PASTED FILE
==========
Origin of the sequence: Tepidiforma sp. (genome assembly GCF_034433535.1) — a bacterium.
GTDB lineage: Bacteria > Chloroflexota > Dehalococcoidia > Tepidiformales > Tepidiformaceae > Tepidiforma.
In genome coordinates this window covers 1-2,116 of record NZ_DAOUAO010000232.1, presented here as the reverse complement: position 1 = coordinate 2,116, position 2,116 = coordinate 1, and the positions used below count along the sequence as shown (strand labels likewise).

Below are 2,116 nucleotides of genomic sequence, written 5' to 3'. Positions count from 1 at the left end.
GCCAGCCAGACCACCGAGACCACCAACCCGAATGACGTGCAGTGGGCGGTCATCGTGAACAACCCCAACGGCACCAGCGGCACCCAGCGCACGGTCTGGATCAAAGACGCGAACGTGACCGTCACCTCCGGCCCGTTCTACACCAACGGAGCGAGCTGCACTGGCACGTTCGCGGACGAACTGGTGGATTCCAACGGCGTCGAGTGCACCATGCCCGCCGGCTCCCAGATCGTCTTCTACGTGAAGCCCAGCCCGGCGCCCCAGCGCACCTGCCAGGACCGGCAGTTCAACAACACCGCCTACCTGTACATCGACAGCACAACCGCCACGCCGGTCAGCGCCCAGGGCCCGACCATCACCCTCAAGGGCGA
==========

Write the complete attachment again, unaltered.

Origin of the sequence: Tepidiforma sp. (genome assembly GCF_034433535.1) — a bacterium.
GTDB lineage: Bacteria > Chloroflexota > Dehalococcoidia > Tepidiformales > Tepidiformaceae > Tepidiforma.
In genome coordinates this window covers 1-2,116 of record NZ_DAOUAO010000232.1, presented here as the reverse complement: position 1 = coordinate 2,116, position 2,116 = coordinate 1, and the positions used below count along the sequence as shown (strand labels likewise).

Below are 2,116 nucleotides of genomic sequence, written 5' to 3'. Positions count from 1 at the left end.
GCCAGCCAGACCACCGAGACCACCAACCCGAATGACGTGCAGTGGGCGGTCATCGTGAACAACCCCAACGGCACCAGCGGCACCCAGCGCACGGTCTGGATCAAAGACGCGAACGTGACCGTCACCTCCGGCCCGTTCTACACCAACGGAGCGAGCTGCACTGGCACGTTCGCGGACGAACTGGTGGATTCCAACGGCGTCGAGTGCACCATGCCCGCCGGCTCCCAGATCGTCTTCTACGTGAAGCCCAGCCCGGCGCCCCAGCGCACCTGCCAGGACCGGCAGTTCAACAACACCGCCTACCTGTACATCGACAGCACAACCGCCACGCCGGTCAGCGCCCAGGGCCCGACCATCACCCTCAAGGGCGA